Self-aid and buddy-aid training for patrol officers

The Rapid Medical Response: Self-Aid and Buddy-Aid for Patrol Officers course taught by working paramedics, several of whom have military medic training and/or Tactical Emergency Medical Services (TEMS) experience


When I went through basic training in the U.S. Army (just after the Revolutionary War, according to the young cadets I train), our combat medical training amounted to little more than first aid. Now, every soldier headed for deployment to Afghanistan or Iraq is taught and equipped to save themselves and/or a buddy from a life threatening wound. We’ve learned not to wait for a more highly-trained medic — you can bleed out before they arrive. While the death toll at the 2009 Ft. Hood terrorist shooting was terrible, many lives were saved by ordinary soldiers who applied battle field medical techniques before the medics arrived.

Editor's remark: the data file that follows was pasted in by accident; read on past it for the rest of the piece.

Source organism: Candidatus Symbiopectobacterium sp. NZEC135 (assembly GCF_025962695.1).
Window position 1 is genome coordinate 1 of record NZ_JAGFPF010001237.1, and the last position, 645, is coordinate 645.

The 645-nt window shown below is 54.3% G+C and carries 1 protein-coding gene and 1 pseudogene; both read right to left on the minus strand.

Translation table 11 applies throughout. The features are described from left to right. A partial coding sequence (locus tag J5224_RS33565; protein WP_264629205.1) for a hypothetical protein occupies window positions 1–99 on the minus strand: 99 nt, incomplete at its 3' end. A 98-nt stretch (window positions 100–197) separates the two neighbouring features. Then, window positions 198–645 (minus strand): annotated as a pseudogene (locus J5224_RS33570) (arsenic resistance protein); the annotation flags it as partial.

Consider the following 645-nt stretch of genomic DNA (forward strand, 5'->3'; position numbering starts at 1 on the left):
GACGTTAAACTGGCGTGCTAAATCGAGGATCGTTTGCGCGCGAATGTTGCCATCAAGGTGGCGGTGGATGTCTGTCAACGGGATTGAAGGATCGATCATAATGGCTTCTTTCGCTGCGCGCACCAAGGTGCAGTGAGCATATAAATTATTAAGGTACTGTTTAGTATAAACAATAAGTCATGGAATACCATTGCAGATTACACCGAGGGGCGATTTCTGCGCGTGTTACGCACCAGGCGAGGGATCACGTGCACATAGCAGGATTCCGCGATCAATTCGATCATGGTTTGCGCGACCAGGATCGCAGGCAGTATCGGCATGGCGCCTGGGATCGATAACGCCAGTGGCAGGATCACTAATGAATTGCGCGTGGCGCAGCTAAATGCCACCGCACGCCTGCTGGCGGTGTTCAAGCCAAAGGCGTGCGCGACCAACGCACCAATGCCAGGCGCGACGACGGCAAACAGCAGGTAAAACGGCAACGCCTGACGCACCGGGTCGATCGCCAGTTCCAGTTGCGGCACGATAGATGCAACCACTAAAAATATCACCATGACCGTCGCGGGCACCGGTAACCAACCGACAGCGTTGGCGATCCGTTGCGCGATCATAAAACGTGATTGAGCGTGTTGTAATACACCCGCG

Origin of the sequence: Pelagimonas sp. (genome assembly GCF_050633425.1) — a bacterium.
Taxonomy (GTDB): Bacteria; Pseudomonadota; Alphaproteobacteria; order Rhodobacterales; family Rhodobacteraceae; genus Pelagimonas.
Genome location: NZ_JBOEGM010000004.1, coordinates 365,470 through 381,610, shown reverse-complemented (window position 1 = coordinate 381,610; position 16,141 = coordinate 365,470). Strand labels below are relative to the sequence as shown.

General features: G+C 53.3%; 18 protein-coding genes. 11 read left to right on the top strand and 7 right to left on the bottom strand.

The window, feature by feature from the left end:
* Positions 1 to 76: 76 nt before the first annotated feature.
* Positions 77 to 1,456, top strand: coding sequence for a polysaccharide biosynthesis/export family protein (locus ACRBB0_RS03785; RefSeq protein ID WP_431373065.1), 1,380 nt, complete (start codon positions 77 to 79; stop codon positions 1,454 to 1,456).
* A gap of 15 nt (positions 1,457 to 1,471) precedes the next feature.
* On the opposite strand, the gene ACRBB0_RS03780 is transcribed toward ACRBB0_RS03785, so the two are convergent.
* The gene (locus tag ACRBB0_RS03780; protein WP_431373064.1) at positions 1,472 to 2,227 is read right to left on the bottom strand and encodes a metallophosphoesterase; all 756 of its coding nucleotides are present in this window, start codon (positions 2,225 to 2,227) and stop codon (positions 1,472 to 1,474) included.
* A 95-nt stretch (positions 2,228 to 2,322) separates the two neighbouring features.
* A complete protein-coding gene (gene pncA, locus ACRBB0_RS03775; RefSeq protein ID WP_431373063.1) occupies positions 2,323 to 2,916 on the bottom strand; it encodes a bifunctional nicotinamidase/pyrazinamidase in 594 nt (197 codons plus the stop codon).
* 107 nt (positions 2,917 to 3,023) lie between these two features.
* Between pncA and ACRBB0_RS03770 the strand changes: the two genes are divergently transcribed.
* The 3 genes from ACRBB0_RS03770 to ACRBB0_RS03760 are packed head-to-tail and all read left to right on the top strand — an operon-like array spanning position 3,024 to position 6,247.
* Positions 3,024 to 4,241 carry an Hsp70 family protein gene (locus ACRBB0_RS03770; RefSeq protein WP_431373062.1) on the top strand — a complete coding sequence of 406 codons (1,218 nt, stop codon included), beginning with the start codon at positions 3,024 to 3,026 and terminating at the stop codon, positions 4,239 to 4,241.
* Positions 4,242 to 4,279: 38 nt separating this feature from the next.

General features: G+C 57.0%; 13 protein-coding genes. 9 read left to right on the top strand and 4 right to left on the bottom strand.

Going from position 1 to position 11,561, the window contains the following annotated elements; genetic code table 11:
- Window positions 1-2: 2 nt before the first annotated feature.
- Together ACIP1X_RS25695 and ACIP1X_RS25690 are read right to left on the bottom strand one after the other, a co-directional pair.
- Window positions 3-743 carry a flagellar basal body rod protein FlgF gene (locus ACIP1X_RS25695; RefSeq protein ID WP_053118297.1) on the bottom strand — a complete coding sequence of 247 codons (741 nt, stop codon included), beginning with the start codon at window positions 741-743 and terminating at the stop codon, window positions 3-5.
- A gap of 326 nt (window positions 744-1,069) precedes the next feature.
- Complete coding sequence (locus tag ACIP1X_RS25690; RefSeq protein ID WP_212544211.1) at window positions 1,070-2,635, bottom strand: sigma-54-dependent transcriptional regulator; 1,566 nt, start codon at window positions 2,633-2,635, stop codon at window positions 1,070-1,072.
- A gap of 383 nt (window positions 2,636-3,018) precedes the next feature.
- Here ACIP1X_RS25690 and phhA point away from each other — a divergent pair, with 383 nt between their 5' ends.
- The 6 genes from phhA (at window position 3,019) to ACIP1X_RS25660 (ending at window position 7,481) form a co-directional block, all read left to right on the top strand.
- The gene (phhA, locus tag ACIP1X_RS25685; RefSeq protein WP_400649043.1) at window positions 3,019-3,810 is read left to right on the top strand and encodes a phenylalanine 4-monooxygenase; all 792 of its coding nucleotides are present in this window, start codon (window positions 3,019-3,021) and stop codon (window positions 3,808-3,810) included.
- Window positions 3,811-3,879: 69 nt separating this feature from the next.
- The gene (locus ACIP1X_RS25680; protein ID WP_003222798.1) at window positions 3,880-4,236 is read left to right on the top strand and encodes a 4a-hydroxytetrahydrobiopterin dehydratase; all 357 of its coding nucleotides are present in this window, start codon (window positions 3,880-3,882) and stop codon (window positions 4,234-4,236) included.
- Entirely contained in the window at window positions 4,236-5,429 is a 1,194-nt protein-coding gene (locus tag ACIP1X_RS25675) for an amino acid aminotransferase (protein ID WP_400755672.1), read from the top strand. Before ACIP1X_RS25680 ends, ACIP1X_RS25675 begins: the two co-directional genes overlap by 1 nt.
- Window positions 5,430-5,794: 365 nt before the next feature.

Recently, I had the opportunity to attend a Rapid Medical Response: Self-Aid and Buddy Aid for Patrol Officers course taught by the PROTECMED Group. This daylong class is taught by working paramedics, several of whom have military medic training and/or Tactical Emergency Medical Services (TEMS) experience with a local SWAT team. The PROTECMED group has been training these classes through Illinois’ 16 regional Mobile Team Units, funded by a grant from the Illinois Terrorism Task Force.

All first responders in attendance left with life-saving knowledge, a live-saving medical kit, and the experience of learning the techniques in stressful, reality-based training scenarios. It is important to note that no specialized medical training is necessary to attend this course. Any police officer with basic first aid training will quickly master these techniques.

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The course covers the three primary causes of battlefield casualties:

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